The Charting of the Red Sea: Sarah Searight Tells How the Efforts of the Little-Known Robert Moresby, Together with the Innovation of the Marine Steam Engine, Revolutionized Trade and Transport for the British Empire in the Perilous Waterway

By Searight, Sarah | History Today, March 2003 | Go to article overview

The Charting of the Red Sea: Sarah Searight Tells How the Efforts of the Little-Known Robert Moresby, Together with the Innovation of the Marine Steam Engine, Revolutionized Trade and Transport for the British Empire in the Perilous Waterway


Searight, Sarah, History Today


THE RED SEA HAS been described as a sea on its way to somewhere else. In other words its shores were not lined with valuable commodities waiting to be exported; instead it was an essential link between the two great commercial zones of the Mediterranean/ European world and that of the Indian Ocean. In the nineteenth century this treacherous sea would come to play a key role in a new era of communication between industrial Britain, with its rapidly expanding economy, and British India, with its raw materials and imperial requirements. Crucial in the development of the Red Sea route between the two countries was the harnessing of steam power, most notably in the form of the marine steam engine. But a further vital factor in this revolution in trade and transport was the charting of the hazardous waterway commissioned by the British East India Company and carried out by the little-known naval commander Robert Moresby and his colleague Thomas Elwon, both of the Bombay Marine, later the Indian Navy. Moresby, thought to have died in 1863, is a figure who has now all but disappeared from the records. But his feat in charting the dangerous waters of the Red Sea in the 1820s and 30s, ensured the route was viable for the new steam vessels.

From Suez at the northern end to the Bab al-Mandab at the southern end, the Red Sea is about 2,350 kilometres long, with an average width of 200 kilometres. At the Bab al-Mandab at the southern end it is a mere 30 kilometres wide. At the northern end it divides into two narrower waterways: the main one, the Gulf of Suez, is 300 kilometres long, the narrow, storm-tossed Gulf of Aqaba 180 kilometres long. According to the Admiralty's Red Sea Pilot, coral reefs are `more numerous and more extensive than in any other body of [equal] water'. Long strips of reef run parallel to the shore a few feet below the surface. Gaps in the reef lead to inshore channels that are sheltered and deep, and these are used by local vessels today as they were by the small-paddle steamers of the 1830s. In daylight a careful eye can distinguish reefs by in the colour of the water, though this is more difficult in summer when reefs can be confused with a brown scum of seaweed. There are also numerous coral islands, such as the Farasan archipelago off the Arabian coast near Jizan or the Dahlak archipelago off Massawa, as well as volcanic out-crops such as the Zubayr islands off Yemen.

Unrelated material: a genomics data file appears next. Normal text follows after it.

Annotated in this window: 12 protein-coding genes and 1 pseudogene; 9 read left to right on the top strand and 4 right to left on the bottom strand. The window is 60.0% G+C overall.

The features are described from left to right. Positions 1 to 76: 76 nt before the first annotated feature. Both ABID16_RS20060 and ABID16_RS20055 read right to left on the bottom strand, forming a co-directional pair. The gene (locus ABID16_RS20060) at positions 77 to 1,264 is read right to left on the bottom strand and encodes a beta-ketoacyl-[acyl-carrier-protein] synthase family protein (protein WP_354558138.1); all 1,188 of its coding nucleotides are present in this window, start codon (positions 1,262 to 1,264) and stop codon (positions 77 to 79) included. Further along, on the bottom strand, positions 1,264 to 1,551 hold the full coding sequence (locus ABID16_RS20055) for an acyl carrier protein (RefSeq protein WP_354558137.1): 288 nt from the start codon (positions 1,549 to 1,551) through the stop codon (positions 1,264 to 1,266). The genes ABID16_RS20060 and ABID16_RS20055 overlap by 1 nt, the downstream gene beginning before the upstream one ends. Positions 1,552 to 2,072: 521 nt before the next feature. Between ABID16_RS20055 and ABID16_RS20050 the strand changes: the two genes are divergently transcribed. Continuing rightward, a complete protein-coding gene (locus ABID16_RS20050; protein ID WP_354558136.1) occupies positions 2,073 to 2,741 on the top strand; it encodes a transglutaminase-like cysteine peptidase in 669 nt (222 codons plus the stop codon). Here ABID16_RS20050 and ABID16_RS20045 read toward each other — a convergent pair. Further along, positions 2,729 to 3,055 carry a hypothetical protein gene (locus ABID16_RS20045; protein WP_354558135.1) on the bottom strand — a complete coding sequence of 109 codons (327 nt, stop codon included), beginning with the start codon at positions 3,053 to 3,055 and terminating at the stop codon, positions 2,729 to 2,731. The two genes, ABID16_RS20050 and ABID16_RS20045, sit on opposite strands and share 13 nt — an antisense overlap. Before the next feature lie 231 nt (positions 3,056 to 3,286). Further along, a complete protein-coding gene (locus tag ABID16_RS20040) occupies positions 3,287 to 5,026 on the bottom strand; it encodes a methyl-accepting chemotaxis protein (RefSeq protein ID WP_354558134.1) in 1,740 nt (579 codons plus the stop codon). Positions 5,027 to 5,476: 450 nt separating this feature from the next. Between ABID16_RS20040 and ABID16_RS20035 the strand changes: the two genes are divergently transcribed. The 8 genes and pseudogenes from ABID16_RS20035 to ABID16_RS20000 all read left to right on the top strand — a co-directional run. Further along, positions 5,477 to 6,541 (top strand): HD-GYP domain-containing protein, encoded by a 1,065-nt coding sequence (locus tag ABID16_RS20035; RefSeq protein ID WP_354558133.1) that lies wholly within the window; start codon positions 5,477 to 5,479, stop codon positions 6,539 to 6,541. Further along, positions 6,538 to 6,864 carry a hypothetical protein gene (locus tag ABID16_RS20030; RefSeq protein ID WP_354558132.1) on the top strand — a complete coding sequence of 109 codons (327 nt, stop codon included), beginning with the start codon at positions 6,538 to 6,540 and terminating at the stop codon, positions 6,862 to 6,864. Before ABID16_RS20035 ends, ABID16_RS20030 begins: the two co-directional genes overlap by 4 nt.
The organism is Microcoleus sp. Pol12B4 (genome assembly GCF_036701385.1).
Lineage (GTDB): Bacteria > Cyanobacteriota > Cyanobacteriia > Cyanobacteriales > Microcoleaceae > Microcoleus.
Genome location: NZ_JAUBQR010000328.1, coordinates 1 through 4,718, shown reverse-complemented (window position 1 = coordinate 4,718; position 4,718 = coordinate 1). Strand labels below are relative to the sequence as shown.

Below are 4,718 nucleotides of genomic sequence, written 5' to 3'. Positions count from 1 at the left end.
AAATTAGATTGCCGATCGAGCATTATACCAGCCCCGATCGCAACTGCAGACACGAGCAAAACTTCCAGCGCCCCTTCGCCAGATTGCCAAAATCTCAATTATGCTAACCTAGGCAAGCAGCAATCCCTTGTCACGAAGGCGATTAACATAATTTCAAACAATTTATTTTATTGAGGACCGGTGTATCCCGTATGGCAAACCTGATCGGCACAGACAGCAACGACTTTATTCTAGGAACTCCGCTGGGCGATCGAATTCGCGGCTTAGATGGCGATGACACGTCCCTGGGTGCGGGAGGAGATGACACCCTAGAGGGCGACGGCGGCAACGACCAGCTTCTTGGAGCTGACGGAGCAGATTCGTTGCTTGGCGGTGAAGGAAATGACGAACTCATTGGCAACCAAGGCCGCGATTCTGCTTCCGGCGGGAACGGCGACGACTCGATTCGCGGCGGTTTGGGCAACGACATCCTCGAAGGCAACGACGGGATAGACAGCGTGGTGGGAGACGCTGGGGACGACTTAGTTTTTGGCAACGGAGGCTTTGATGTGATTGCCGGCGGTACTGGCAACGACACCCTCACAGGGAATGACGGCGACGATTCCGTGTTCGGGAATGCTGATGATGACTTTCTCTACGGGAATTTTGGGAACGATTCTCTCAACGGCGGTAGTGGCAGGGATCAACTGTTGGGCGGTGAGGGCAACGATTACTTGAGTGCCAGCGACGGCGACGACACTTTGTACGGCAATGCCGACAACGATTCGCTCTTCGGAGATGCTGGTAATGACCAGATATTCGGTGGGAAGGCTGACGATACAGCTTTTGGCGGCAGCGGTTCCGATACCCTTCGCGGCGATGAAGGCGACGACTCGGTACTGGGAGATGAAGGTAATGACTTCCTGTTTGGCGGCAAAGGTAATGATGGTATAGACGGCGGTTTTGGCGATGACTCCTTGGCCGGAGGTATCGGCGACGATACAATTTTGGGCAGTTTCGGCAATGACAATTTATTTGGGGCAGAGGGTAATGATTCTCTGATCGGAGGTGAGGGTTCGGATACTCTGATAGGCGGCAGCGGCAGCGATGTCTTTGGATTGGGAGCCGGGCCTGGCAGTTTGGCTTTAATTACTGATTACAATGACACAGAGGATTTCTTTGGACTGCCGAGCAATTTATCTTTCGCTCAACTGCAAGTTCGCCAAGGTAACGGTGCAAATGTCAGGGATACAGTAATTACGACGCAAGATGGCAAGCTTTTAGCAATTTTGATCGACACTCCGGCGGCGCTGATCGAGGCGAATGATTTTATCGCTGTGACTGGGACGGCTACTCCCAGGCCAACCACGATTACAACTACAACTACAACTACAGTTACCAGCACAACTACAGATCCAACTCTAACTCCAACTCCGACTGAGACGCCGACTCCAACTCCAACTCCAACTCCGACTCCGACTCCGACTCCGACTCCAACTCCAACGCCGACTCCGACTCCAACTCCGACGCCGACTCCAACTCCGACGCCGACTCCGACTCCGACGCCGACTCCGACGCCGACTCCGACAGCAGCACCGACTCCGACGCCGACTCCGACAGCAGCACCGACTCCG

In the early story of the Red Sea it was the winds that dictated its navigation. Between March and September, strong northerlies blow the whole length of the waterway. Only from October to March is it possible, thanks to gentler southerlies, to sail northwards and then only as far as Jiddah, on the Arabian coast roughly to latitude 36[degrees]. Jiddah, the port of Mecca, was thus the great entrepot of the Red Sea, its role enhanced by its proximity to the Muslim shrines of Mecca and Medina. On the African coast, the same wind barrier applied. Easy access between the Nile and the ports was the essential factor in the existence of several ports on the African coast from the first millennium BC.

Trade within the Red Sea was well established from the late third millennium BC, much of it in connection with the mysterious region of east Africa known by the ancient Egyptians as the Land of Punt (`land of the god'), from whence they obtained the aromatics used for mummification, as well as many other exotic products. Aden (known to the Greeks as Eudaimon Arabia `happy Arabia') was a major entrepot from the first millennium BC. From around 500 BC Egypt and the Mediterranean world began to receive their aromatics via an Arabian land route, borne on the backs of camels which travelled from the south Arabian coast through the ancient kingdoms fringing the desert. This was the route described by Herodotus in the fifth century BC and also by a succession of Greco-Roman writers. The Greeks knew of the monsoons that plagued the Indian Ocean, and initially sailed from Egypt only as far as Aden where they swopped goods with vessels from India. …

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